Delaware maintains a CON program, which it calls a certificate of public review (CPR) program, within five broad categories—hospital beds, beds outside hospitals, equipment, facilities and services. CPRs function the same as CONs. One of Delaware’s 24 CPR requirements is a catch-all CPR. That is, if no specific CPR applies, healthcare facilities must obtain a CPR if they intend to make an expenditure above $5.8 million for any reason. 16 Del. C. § 9304(a)(2). Instead of promulgating regulations, Delaware maintains its CPR program through guiding principles and mathematical need calculations as found in its Health Resources Management Plan. See Del. Health Resources Bd., Certificate of Public Review Health Resources Mgmt. Plan (Sept. 11, 2017).

COVID-19 Response

As of May 15, 2020, Delaware had not suspended any CPR requirements in response to COVID-19.

Application Process

In Delaware, the CPR application process takes a minimum of four months, but it often takes much longer. 16 Del. C. § 9305. Applications can be submitted at any time and review is based on mathematical need calculations as described in the Health Resources Management Plan. See CPR Health Resources Mgmt. Plan at 15. The fee for a CPR application ranges from $100 to $10,000. 16 Del. C. § 9305 (1), (10). Competitors can intervene in the application process by requesting a public hearing where they can offer evidence or argument as to why an application should be denied. 16 Del. C. § 9305 (6)-(8).

CON? Number of CONs Moratoria Temporary COVID-19 response:
Hospital Beds Yes 2 No action
Beds Outside Hospitals Yes 6 No action
Equipment Yes 4 No action
Facilities/ Buildings Yes 8 No action
Services Yes 4 No action
Emergency Medical Transport No

Note: these citations are accurate as of May 2020.

Delaware CPRs in Detail

Category Types of CPRs 16 Del. C.
Hospital Beds

CPR required to increase bed capacity by more than 10 beds or more than 10% of total licensed bed capacity, whichever is less, over a 2-year period.

16 Del. C § ٩٣٠٤(a)(٣)


2.Freestanding acute inpatient rehabilitation hospital.

§ 9302(4)
Beds Outside Hospitals

CPR required to increase bed capacity by more than 10 beds or more than 10% of total licensed bed capacity, whichever is less, over a 2-year period.

16 Del. C § ٩٣٠٤(a)(٣)

1.Nursing home beds.

2.Freestanding birthing center beds.

3.Freestanding surgical centers.

4.Freestanding emergency centers.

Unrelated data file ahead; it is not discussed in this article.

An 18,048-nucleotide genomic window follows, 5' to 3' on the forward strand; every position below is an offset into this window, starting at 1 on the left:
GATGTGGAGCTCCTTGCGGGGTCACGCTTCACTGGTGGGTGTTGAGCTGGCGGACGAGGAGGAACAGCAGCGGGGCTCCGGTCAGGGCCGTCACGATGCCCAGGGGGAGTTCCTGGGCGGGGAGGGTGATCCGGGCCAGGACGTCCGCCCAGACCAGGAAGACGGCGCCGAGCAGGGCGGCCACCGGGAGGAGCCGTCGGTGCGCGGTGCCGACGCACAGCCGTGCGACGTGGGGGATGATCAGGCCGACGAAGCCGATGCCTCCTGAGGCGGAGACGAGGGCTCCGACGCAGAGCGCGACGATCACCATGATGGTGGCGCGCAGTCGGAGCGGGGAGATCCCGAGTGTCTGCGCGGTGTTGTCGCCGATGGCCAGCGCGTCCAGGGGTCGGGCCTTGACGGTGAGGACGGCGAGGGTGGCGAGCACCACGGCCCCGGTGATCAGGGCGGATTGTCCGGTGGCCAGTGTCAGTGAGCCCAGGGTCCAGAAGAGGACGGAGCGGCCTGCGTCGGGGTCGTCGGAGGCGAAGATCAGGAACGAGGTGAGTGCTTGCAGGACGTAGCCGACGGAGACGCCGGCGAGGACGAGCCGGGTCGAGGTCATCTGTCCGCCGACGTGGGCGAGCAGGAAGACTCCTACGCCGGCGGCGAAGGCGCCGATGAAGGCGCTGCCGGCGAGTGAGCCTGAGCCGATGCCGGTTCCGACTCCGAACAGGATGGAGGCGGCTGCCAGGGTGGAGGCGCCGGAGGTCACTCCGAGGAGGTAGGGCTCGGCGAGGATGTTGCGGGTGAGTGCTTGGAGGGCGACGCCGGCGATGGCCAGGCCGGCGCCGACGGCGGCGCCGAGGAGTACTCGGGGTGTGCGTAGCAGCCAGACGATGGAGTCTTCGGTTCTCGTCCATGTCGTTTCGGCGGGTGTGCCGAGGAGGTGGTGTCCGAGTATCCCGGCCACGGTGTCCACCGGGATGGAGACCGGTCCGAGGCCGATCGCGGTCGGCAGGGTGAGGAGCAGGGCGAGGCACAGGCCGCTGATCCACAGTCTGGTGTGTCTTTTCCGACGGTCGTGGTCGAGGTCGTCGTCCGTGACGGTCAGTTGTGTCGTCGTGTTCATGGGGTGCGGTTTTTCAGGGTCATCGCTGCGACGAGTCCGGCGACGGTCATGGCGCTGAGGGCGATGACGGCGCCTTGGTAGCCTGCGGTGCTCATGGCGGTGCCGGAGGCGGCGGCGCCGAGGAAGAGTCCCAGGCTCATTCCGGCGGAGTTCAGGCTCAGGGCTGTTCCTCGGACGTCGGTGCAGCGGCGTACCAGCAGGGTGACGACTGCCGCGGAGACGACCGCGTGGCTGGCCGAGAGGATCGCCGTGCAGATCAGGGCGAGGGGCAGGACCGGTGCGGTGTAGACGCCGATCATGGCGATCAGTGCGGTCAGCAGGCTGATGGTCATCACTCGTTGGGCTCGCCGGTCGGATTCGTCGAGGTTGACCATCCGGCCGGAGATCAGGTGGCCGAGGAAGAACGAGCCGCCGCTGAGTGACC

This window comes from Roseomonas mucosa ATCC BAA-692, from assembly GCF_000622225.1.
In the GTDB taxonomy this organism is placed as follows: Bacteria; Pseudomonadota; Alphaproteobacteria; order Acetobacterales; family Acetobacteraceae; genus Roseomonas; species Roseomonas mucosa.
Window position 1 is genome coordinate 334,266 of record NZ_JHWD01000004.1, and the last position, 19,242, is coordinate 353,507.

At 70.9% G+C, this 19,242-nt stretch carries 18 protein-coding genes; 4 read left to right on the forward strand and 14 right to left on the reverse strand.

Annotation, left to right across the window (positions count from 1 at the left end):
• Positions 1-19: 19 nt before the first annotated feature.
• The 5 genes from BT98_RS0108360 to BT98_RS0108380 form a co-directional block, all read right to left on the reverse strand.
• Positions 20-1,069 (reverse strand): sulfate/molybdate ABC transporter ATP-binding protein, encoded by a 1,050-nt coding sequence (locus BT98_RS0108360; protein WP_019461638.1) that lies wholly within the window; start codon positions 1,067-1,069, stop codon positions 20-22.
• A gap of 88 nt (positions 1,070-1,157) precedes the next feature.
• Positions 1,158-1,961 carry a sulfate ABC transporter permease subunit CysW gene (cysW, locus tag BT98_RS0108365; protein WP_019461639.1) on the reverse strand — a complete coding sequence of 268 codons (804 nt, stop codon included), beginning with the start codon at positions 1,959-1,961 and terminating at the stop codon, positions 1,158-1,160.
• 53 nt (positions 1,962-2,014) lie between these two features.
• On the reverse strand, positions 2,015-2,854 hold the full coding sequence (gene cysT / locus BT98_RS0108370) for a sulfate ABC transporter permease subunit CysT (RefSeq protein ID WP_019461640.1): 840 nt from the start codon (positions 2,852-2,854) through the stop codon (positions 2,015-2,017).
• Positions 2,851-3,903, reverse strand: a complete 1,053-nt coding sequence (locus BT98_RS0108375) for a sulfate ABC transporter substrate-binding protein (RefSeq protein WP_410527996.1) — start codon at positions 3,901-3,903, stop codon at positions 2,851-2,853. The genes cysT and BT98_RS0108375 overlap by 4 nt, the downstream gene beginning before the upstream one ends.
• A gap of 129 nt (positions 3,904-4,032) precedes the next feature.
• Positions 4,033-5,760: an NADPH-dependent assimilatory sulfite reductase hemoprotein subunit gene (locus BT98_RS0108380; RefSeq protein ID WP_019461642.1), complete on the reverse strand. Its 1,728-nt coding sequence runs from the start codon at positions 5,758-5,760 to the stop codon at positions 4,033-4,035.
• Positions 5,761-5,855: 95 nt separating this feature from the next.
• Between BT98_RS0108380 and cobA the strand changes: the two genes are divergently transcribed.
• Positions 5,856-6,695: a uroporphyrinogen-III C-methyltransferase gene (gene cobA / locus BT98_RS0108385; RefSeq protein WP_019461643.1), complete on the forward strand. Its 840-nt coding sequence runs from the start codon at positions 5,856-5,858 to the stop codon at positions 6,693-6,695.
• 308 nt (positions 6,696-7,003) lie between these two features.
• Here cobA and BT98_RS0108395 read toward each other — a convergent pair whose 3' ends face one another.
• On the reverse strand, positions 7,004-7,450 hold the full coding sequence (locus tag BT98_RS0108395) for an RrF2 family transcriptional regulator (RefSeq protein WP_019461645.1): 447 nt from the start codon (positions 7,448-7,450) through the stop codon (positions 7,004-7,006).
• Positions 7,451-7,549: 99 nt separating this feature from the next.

5.Continual care community beds.

6.Nontraditional, long-term care facility beds.

§ 9302(4)
Equipment 1.Computed tomography.

2.Magnetic resonance imaging.

3.Positron emisson tomography.

CPR Health Resources Mgmt. Plan at 4-42
4.The acquisition of any other major medical equipment. §§ 9304(a)(4), 9302(6)
Facilities/Buildings 1.Hospital.

2.Nursing home.

3.Freestanding birthing center.

4.Freestanding surgical center.

5.Freestanding acute inpatient rehabilitation hospital.

6.Freestanding emergency center.

7.Continual care community.

8.Nontraditional, long-term care facility.

§§ 9304(a)(1),


Services 1.Cardiac catheterization.

2.Megavoltage radiation therapy.


CPR Health Resources Mgmt. Plan at 41
4.Any expenditure by or on behalf of a health-care facility in excess of $5.8 million. § 9304(a)(2)
Emergency Medical Transport No CPRs in this category.  

Delaware CPR Exceptions

No CPR Required For: CPR Del. C.
1.Establishment or amendments to health care facilities owned and operated by the federal government. § 9302(4); see CPR Health Resources Mgmt. Plan at 7
2.Establishment of offices by a licensed private practitioner.
3.Establishment of or amendments to dispensary or first aid stations located within a business or industrial establishment maintained solely for the use of employees, provided that the facility does not contain inpatient beds.
4.The establishment of or amendments to any first aid station or dispensary or infirmary offering non-acute services exclusively for use by students and employees of a school or university or by inmates and employees of a prison, provided that services delivered therein are not the substantial equivalent of hospital services in the same area or community.
5.A capital expenditure for purposes of constructing, developing or otherwise establishing a medical office building.